Founded during Roman times, Florence has for centuries been a hub of commerce.
At its center: the Duomo Cathedral and the Ponte Vecchio bridge, built in the 14th century. It was the only bridge in Florence to survive Hitler’s bombing in World War II in 1944. It’s said to have been deemed too beautiful to destroy.
The poet Dante, of “Inferno” fame, was born in Florence in 1265.
And then, starting in the 1400s, under the Medici family, Florence gave rise to the Renaissance. Today, their Pitti Palace features 20,000 works from that era, including 11 alone from the master Raphael.
Leonardo da Vinci got his start in Florence, as did Michelangelo, whose sculptures adorn the Medici family chapel.
He is buried at the Basilica of Santa Croce, as is the writer Machiavelli, and Galileo, the trailblazing astronomer.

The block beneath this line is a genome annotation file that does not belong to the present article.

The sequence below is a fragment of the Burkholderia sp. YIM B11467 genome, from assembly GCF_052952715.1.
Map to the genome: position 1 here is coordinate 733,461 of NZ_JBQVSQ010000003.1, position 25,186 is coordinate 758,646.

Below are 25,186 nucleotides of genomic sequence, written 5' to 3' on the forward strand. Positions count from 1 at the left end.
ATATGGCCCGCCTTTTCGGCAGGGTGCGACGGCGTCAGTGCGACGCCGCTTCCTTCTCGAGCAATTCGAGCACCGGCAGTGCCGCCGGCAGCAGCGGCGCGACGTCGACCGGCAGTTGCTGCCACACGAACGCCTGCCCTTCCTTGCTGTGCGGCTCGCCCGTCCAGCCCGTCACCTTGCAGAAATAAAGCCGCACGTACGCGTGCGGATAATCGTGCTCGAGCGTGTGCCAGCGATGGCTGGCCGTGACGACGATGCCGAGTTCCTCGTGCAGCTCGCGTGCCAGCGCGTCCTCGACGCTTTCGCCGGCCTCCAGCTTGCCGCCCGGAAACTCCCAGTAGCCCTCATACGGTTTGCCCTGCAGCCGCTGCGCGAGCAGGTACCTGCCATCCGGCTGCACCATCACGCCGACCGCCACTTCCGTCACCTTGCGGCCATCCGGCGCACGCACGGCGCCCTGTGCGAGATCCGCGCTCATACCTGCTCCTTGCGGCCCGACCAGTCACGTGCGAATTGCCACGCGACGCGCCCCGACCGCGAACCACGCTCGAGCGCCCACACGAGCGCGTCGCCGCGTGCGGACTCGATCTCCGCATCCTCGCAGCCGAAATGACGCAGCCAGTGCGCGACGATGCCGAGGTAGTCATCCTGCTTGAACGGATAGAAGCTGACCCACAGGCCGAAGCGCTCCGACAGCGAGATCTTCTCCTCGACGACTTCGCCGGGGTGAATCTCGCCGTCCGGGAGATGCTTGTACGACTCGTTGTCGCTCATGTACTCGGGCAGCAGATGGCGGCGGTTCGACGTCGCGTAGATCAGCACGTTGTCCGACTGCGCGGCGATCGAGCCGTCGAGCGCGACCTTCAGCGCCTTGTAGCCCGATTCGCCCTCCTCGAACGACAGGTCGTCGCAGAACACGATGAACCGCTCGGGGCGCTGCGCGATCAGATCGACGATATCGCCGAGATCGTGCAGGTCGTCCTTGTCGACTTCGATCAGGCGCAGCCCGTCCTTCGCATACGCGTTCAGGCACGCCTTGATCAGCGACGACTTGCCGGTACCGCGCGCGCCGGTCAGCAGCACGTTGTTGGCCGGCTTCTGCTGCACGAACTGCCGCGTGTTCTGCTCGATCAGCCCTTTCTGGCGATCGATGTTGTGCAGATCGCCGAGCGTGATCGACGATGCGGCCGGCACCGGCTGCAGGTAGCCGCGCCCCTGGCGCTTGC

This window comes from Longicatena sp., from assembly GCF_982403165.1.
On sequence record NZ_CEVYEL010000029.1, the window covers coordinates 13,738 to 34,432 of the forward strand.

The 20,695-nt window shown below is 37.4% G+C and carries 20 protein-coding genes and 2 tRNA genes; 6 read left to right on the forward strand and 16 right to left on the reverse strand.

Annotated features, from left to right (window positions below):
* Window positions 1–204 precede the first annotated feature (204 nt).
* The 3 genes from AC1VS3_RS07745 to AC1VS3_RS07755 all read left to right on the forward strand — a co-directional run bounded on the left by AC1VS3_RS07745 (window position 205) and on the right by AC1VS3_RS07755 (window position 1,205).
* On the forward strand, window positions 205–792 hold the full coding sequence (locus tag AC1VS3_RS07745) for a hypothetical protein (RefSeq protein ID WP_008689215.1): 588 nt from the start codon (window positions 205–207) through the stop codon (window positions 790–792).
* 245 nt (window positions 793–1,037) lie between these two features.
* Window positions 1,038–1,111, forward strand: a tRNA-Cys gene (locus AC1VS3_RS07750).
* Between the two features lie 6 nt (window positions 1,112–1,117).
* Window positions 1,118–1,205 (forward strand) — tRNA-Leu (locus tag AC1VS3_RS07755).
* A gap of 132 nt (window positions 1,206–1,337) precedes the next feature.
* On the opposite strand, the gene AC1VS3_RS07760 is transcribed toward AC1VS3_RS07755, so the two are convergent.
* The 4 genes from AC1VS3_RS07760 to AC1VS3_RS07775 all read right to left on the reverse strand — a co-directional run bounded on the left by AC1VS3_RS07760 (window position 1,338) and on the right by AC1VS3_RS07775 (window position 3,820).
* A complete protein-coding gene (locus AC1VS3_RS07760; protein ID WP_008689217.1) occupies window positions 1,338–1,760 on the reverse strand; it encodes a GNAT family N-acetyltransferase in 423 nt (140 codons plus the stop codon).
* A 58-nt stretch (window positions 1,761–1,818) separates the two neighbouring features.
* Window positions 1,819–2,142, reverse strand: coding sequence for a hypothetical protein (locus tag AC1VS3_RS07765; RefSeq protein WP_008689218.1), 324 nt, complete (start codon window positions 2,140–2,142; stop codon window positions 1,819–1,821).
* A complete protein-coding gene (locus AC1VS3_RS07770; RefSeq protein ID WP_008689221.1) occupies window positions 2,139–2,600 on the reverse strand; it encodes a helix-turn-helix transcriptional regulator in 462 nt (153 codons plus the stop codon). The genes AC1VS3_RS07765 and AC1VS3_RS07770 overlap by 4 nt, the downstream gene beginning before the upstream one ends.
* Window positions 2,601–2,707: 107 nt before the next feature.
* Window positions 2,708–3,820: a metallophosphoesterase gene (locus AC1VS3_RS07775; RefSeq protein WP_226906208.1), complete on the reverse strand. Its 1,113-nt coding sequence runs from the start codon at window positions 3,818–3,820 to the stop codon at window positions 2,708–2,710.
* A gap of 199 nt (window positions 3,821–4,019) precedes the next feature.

Another Florentine great, explorer Amerigo Vespucci, gave his name to the Americas.
In 1966, a flood swept through the the city, killing dozens and endangering monuments and artworks.
A plaque marks the high-water mark, some sixteen feet above street level.
Declared a UNESCO World Heritage site, Florence – filled with art, food, fashion and more — attracts some 10 million tourists a year.
For more info:
- Florence (Lonely Planet)
- Florence Travel Guide (Travel + Leisure)
Story produced by Julie Kracov.
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